-Galatians 5:19-21

3. So obviously, we toss witches out the window--
Um, not quite. Otherwise we'd  have to toss out the account of Saul and the Witch of Endor in the Bible. And Baalam's sorcery, and all the demonic accounts in the Gospels, and anything else that hints at witchcraft. And since it's the inspired Word of God, of course we can't go cutting out pieces of it. The Best of all Books includes accounts of sorcery. But the question remains, since all writing is in imitation of God's Word, and He himself includes the sin of witchcraft, is it right for us as human authors to do so?

Good question.

What to do With Witchcraft

1. Is it portrayed as sin?
Everyone knows the White Witch and the winter-that-never-ends is evil. We're fighting against her; her acts raise the hair on our necks, and make us shake in our seats. We're cheering when Aslan jumps down and--well, never mind. The sad and scary fact is that witches do exist, and they who live like that will not inherit the kingdom of God. Therefore, sometimes it can be a biblical and effective part of literature, to show the sin of such acts--especially in America's culture, where undue fascination with such topics is all too rife. God included accounts of witchcraft to warn his people against it. Therefore, including witchcraft as a sin is not in itself the issue.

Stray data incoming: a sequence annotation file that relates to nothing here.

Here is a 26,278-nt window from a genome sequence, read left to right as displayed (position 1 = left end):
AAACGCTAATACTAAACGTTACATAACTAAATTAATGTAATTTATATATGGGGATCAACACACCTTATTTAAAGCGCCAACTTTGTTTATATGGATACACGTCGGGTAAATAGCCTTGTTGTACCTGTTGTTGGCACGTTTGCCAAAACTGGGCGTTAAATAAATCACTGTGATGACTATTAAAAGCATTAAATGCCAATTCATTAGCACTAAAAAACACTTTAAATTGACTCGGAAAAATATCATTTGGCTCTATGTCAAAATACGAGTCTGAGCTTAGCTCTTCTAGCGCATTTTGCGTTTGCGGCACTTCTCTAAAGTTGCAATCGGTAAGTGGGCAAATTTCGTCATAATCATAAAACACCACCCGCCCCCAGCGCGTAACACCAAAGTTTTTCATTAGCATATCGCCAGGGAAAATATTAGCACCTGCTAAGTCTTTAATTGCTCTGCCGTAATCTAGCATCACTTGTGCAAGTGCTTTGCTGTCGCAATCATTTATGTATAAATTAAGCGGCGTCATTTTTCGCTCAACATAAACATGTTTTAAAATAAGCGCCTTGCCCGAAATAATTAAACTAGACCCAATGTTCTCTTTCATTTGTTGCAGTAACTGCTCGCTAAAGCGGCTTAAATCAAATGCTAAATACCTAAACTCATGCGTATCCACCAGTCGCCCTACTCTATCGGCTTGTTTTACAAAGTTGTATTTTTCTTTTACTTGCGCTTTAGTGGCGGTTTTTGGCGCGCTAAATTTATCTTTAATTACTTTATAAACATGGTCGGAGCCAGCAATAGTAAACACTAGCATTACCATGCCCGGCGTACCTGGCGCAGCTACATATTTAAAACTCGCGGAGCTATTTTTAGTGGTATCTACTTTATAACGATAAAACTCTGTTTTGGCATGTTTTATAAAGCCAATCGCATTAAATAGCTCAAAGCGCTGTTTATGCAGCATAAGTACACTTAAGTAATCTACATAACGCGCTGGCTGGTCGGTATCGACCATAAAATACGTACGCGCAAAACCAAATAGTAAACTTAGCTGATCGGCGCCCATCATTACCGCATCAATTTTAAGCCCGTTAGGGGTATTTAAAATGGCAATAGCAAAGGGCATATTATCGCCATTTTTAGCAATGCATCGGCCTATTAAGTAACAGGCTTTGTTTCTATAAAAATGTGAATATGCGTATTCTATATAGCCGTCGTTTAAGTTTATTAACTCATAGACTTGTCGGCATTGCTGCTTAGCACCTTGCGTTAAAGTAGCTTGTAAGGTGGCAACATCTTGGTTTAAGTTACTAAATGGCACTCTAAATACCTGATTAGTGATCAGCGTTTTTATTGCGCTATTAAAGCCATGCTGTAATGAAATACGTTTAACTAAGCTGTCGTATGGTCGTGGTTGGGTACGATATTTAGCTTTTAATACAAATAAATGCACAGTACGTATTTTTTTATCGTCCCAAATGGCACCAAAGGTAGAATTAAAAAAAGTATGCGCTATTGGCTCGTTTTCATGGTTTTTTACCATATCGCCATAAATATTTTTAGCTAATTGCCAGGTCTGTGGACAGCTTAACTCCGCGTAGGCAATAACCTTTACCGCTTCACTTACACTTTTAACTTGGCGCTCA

Read on.

2. Does the author go into unnecessary detail?
Notice that in the account of Saul and the Witch of Endor, God doesn't include how the witch called Samuel out of the ground. And in the account of Balaam, he doesn't give us a step-by-step manual on using the insides of animals for divination. The Never Inflammatory Version gives us more detail  in its text notes than the actual account. (Sorry. I love my NIV version, really.) The fact is, if we're learning more about witchcraft by the reading of the story than we otherwise would, then something's wrong.

3. Again, I ask "Is it portrayed as sin?"